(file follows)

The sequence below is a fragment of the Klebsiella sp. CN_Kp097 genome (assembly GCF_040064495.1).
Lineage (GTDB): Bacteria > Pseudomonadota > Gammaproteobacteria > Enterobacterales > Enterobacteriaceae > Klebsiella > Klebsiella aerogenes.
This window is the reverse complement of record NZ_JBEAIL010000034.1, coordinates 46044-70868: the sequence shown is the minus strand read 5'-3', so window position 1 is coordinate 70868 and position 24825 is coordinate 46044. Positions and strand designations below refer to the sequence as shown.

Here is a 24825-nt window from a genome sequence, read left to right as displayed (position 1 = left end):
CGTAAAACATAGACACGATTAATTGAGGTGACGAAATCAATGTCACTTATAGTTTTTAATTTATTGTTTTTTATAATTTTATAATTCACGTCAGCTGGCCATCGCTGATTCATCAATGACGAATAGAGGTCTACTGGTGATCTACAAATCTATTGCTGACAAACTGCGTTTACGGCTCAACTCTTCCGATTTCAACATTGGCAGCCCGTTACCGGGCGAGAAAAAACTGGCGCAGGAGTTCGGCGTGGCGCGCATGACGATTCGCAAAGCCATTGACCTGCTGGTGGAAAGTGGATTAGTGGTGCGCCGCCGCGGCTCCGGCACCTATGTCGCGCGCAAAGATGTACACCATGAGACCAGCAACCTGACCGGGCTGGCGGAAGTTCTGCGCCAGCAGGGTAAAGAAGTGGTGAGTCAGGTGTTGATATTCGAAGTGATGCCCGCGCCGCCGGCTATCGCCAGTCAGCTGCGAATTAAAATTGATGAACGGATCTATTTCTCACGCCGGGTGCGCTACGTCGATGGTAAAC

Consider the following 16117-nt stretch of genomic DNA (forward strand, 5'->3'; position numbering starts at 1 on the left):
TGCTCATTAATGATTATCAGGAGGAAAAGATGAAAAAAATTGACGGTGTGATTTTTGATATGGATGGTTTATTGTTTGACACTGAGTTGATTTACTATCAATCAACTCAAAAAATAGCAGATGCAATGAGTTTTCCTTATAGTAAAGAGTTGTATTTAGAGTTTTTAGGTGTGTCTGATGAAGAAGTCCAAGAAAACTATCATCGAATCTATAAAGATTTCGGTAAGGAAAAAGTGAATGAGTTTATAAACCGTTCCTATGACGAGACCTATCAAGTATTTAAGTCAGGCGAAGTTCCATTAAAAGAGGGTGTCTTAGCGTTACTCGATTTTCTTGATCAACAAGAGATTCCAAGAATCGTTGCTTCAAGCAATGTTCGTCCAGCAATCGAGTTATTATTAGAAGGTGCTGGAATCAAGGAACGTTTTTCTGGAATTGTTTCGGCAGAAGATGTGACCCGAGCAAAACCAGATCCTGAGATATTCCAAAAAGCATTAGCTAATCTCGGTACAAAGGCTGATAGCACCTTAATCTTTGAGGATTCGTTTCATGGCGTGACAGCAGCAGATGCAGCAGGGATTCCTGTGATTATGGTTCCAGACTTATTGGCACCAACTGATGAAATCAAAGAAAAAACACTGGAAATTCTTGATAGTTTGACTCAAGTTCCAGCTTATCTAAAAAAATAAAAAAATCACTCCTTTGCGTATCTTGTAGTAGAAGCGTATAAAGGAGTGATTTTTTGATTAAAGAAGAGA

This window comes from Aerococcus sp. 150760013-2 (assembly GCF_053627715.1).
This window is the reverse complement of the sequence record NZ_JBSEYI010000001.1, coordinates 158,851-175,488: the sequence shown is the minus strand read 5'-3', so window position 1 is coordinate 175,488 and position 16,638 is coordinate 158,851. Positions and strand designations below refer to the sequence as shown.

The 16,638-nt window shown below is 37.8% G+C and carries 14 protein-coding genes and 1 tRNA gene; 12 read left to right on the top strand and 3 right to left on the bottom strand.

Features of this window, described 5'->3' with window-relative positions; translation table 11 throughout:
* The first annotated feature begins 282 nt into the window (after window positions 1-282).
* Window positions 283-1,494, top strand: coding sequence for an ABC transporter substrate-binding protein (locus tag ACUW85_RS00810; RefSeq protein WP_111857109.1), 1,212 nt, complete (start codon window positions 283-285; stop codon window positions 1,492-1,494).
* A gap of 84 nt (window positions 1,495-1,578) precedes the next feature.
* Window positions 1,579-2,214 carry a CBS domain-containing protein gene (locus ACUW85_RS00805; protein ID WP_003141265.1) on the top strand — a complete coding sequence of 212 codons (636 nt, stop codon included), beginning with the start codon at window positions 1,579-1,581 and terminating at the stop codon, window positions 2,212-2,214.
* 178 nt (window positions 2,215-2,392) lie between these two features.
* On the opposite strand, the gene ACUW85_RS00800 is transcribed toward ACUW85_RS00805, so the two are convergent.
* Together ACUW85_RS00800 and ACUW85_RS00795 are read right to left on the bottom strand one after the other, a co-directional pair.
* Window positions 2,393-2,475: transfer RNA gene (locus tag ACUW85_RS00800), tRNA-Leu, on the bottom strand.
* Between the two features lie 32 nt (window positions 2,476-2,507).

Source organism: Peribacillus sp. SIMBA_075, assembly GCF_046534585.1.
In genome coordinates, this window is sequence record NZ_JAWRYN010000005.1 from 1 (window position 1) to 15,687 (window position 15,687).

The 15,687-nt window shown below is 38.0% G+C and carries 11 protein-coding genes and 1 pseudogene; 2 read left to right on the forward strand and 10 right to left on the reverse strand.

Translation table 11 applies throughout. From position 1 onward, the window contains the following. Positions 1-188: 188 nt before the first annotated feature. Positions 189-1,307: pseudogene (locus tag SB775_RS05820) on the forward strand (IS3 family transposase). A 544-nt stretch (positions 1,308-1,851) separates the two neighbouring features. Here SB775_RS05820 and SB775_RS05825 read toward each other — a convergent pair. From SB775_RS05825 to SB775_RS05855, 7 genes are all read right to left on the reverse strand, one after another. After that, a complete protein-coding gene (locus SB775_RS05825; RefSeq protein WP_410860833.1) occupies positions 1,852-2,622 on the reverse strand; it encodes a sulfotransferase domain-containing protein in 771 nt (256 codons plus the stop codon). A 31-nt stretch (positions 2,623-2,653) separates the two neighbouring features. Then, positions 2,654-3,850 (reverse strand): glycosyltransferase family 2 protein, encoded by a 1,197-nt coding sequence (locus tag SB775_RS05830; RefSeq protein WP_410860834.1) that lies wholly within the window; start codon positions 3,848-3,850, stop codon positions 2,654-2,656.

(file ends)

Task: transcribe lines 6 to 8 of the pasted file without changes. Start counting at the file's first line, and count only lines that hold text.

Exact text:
Consider the following 16117-nt stretch of genomic DNA (forward strand, 5'->3'; position numbering starts at 1 on the left):
TGCTCATTAATGATTATCAGGAGGAAAAGATGAAAAAAATTGACGGTGTGATTTTTGATATGGATGGTTTATTGTTTGACACTGAGTTGATTTACTATCAATCAACTCAAAAAATAGCAGATGCAATGAGTTTTCCTTATAGTAAAGAGTTGTATTTAGAGTTTTTAGGTGTGTCTGATGAAGAAGTCCAAGAAAACTATCATCGAATCTATAAAGATTTCGGTAAGGAAAAAGTGAATGAGTTTATAAACCGTTCCTATGACGAGACCTATCAAGTATTTAAGTCAGGCGAAGTTCCATTAAAAGAGGGTGTCTTAGCGTTACTCGATTTTCTTGATCAACAAGAGATTCCAAGAATCGTTGCTTCAAGCAATGTTCGTCCAGCAATCGAGTTATTATTAGAAGGTGCTGGAATCAAGGAACGTTTTTCTGGAATTGTTTCGGCAGAAGATGTGACCCGAGCAAAACCAGATCCTGAGATATTCCAAAAAGCATTAGCTAATCTCGGTACAAAGGCTGATAGCACCTTAATCTTTGAGGATTCGTTTCATGGCGTGACAGCAGCAGATGCAGCAGGGATTCCTGTGATTATGGTTCCAGACTTATTGGCACCAACTGATGAAATCAAAGAAAAAACACTGGAAATTCTTGATAGTTTGACTCAAGTTCCAGCTTATCTAAAAAAATAAAAAAATCACTCCTTTGCGTATCTTGTAGTAGAAGCGTATAAAGGAGTGATTTTTTGATTAAAGAAGAGA

This window comes from Aerococcus sp. 150760013-2 (assembly GCF_053627715.1).